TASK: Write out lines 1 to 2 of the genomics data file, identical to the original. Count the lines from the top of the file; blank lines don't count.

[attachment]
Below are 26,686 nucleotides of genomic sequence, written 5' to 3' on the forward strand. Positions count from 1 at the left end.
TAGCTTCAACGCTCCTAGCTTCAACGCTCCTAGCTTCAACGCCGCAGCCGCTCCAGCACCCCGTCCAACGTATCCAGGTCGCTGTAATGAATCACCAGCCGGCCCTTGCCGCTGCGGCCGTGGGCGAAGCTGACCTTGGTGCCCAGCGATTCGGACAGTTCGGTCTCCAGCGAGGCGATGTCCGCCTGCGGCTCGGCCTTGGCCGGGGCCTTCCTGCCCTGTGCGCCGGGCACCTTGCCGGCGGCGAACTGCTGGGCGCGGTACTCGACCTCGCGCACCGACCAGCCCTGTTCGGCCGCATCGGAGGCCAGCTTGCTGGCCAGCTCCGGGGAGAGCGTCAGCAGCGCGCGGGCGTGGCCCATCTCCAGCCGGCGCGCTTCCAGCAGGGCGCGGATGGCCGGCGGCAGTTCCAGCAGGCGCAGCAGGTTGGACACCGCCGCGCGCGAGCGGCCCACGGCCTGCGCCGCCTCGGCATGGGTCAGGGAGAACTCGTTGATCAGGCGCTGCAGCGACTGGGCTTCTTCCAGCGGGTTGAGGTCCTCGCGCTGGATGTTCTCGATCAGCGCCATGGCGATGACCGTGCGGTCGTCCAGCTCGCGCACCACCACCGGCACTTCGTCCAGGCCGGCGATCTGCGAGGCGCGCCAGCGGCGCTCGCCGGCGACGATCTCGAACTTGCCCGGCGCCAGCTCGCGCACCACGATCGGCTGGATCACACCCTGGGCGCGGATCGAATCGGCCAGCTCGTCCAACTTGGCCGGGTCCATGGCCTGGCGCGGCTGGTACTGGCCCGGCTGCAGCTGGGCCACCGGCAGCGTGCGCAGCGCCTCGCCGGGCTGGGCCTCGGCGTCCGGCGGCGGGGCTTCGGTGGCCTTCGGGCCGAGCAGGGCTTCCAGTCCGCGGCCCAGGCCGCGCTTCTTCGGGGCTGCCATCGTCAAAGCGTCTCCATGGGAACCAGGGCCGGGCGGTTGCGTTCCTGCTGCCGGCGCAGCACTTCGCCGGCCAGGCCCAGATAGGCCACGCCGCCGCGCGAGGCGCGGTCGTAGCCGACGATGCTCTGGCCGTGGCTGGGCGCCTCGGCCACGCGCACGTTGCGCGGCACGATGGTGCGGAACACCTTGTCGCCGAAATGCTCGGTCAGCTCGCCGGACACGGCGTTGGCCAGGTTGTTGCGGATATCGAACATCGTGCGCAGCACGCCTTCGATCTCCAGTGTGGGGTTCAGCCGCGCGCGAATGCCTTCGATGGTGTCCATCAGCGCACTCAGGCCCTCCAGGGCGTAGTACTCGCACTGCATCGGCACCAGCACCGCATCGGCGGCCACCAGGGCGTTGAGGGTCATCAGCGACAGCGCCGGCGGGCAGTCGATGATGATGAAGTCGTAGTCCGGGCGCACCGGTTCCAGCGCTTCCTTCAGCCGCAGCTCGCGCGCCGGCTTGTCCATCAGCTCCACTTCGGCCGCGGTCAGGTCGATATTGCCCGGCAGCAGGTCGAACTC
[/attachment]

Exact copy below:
Below are 26,686 nucleotides of genomic sequence, written 5' to 3' on the forward strand. Positions count from 1 at the left end.
TAGCTTCAACGCTCCTAGCTTCAACGCTCCTAGCTTCAACGCCGCAGCCGCTCCAGCACCCCGTCCAACGTATCCAGGTCGCTGTAATGAATCACCAGCCGGCCCTTGCCGCTGCGGCCGTGGGCGAAGCTGACCTTGGTGCCCAGCGATTCGGACAGTTCGGTCTCCAGCGAGGCGATGTCCGCCTGCGGCTCGGCCTTGGCCGGGGCCTTCCTGCCCTGTGCGCCGGGCACCTTGCCGGCGGCGAACTGCTGGGCGCGGTACTCGACCTCGCGCACCGACCAGCCCTGTTCGGCCGCATCGGAGGCCAGCTTGCTGGCCAGCTCCGGGGAGAGCGTCAGCAGCGCGCGGGCGTGGCCCATCTCCAGCCGGCGCGCTTCCAGCAGGGCGCGGATGGCCGGCGGCAGTTCCAGCAGGCGCAGCAGGTTGGACACCGCCGCGCGCGAGCGGCCCACGGCCTGCGCCGCCTCGGCATGGGTCAGGGAGAACTCGTTGATCAGGCGCTGCAGCGACTGGGCTTCTTCCAGCGGGTTGAGGTCCTCGCGCTGGATGTTCTCGATCAGCGCCATGGCGATGACCGTGCGGTCGTCCAGCTCGCGCACCACCACCGGCACTTCGTCCAGGCCGGCGATCTGCGAGGCGCGCCAGCGGCGCTCGCCGGCGACGATCTCGAACTTGCCCGGCGCCAGCTCGCGCACCACGATCGGCTGGATCACACCCTGGGCGCGGATCGAATCGGCCAGCTCGTCCAACTTGGCCGGGTCCATGGCCTGGCGCGGCTGGTACTGGCCCGGCTGCAGCTGGGCCACCGGCAGCGTGCGCAGCGCCTCGCCGGGCTGGGCCTCGGCGTCCGGCGGCGGGGCTTCGGTGGCCTTCGGGCCGAGCAGGGCTTCCAGTCCGCGGCCCAGGCCGCGCTTCTTCGGGGCTGCCATCGTCAAAGCGTCTCCATGGGAACCAGGGCCGGGCGGTTGCGTTCCTGCTGCCGGCGCAGCACTTCGCCGGCCAGGCCCAGATAGGCCACGCCGCCGCGCGAGGCGCGGTCGTAGCCGACGATGCTCTGGCCGTGGCTGGGCGCCTCGGCCACGCGCACGTTGCGCGGCACGATGGTGCGGAACACCTTGTCGCCGAAATGCTCGGTCAGCTCGCCGGACACGGCGTTGGCCAGGTTGTTGCGGATATCGAACATCGTGCGCAGCACGCCTTCGATCTCCAGTGTGGGGTTCAGCCGCGCGCGAATGCCTTCGATGGTGTCCATCAGCGCACTCAGGCCCTCCAGGGCGTAGTACTCGCACTGCATCGGCACCAGCACCGCATCGGCGGCCACCAGGGCGTTGAGGGTCATCAGCGACAGCGCCGGCGGGCAGTCGATGATGATGAAGTCGTAGTCCGGGCGCACCGGTTCCAGCGCTTCCTTCAGCCGCAGCTCGCGCGCCGGCTTGTCCATCAGCTCCACTTCGGCCGCGGTCAGGTCGATATTGCCCGGCAGCAGGTCGAACTC